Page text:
In September 2011 I received a call from a colleague who wanted to refer a case to me because of my expertise and success in filing Post-Conviction Relief Motions. I listened closely as she explained some of the facts. I grew intrigued and decided that I would take the case. My colleague said that the Lawful Permanent Resident mother of a young man age-28 would be contacting me to schedule an appointment; and she did.
The mother was a Mexican citizen and national who had entered from the border of Mexico with her son in 1994 at Los Angeles, California. At that time, her son, was 11-years old. Her husband had been killed in Mexico City and she fled to the safety of the United States. She soon moved to New Jersey with her son where he attended middle school and high school. He even had some years of college. However, when he was 19-years old, he made one tragic mistake that would change his entire life.
In the summer of 2003, after a long day of working at a restaurant in New York City, he had numerous alcoholic beverages with several co-workers and got on the bus to New Jersey drunk. As he walked to his door, he realized that his key was not working and he opened the patio window and climbed in. He was so disoriented, he did not remember that only ten days earlier, he and his family had moved a block away. He passed out on a couch and was awoken by the sound of Police Officers yelling for him to come out with his hands up. He became scared and tried to hide. He made it outside with a pillow from the couch he had laid on.
He was arrested outside by the Police, all the while futilely attempting to explain that he lived at the location. The Police Officers tackled him to the ground and took him to the hospital where his blood was taken. He was then taken to the Police Precinct and questioned as to why he was “burglarizing” the home. He was also questioned about numerous other burglaries in the neighborhood. Again, he tried to explain that he had no intention of committing a burglary that night or any night. His explanations fell on deaf ears as we was charged with burglary, criminal trespass and resisting arrest.
He was incarcerated for four months because his bail was set to high for his mother to pay for his release. He appeared before a Judge in the New Jersey Superior Court of Hudson County. He met with his Public Defender for the first time since his incarceration and his attorney presented him with a negotiated plea deal of 5-years probation. He had a pending petition with USCIS for his green card but his attorney advised him that as long as he received probation, he wouldn’t have to worry about his Immigration status in the United States. That was incorrect advise.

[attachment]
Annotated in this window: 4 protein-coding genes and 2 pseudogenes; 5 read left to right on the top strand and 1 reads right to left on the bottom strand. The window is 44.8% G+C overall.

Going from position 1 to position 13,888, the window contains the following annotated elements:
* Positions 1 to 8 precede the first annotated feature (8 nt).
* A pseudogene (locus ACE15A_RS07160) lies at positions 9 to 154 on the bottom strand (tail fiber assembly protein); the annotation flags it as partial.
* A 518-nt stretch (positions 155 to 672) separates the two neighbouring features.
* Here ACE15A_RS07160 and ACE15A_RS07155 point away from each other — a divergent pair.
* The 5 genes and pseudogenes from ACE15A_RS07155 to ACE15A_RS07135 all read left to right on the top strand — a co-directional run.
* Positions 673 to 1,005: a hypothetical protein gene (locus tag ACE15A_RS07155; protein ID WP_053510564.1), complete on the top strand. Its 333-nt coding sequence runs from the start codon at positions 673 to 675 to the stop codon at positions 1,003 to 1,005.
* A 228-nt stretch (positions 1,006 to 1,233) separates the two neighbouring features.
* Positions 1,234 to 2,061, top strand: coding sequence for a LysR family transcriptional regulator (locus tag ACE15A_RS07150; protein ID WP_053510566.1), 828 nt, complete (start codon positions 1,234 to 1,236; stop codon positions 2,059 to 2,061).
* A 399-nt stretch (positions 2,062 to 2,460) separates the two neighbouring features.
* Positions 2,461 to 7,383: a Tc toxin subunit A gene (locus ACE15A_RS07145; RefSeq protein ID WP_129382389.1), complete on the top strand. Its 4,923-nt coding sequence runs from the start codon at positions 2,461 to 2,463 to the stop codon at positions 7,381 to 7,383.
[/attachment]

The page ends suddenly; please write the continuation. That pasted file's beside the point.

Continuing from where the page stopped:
He completed his probation in 2008. He never committed another criminal offense. He also never heard from USCIS about his adjustment of status to a Lawful Permanent Resident. In July 2011, while at home, there was a knock on his door. He opened it and was confronted with two Immigration and Customs Enforcement (“ICE”) agents who informed him that he was being detained because in 2003 he pled guilty to burglary and criminal trespass and that conviction would result in his mandatory deportation without any chance for a bond by the Immigration Court.
In October 2012, I filed my client’s Post-Conviction Relief Motion in Hudson County. It was a struggle; first, to convince the Criminal Court Judge that my client was facing imminent removal from the United States; and afterwards, all along the way, as the Prosecutor’s office sought an Order to Stay the Criminal Court Judge’s grant of our Order for an Evidentiary Hearing (finding my client’s case to be an exception to the Gaitan matter pending the New Jersey Supreme Court to date) and then our Order Vacating the Guilty Pleas of my client. The Prosecutor’s also requested a bail be set at $50,000 cash. The Criminal Court Judge sided with us that my client should be Released on his Own Recognizance (“ROR”).
With his guilty pleas vacated, I returned to the Immigration Court in Newark, New Jersey where I was able to obtain a $6,000 bond for my client’s release. He was released after seven months of detention at the Essex County Correctional Facility – one of the largest facilities housing detained immigrants in removal proceedings.
When I first met with my client’s mother in September 2011, she had been resigned to allowing her son to be deported to Mexico by the Immigration Court. I explained to her and strongly advised her to fight for him to stay in the United States. I went with my gut instinct that told me I could win this case. And I was happy, after months of exhausting and draining appearances in both the Immigration Court and Criminal Court, that I was right. Now, this young man has a potential future and I know that he is going to make the best of the opportunity he has been given as I continue to fight for him and other Immigrants like him.
If you would like a consultation to obtain more information regarding Post-Conviction Relief from a criminal conviction to see if you or your detained family member qualify for this limited relief from deportation please do not hesitate to contact me.
Michele Alcalde, Esq.
331 Newman Springs Road
Building 1, Suite 143
Red Bank, NJ 07701
Office (732) 784-1822
Posted in: Articles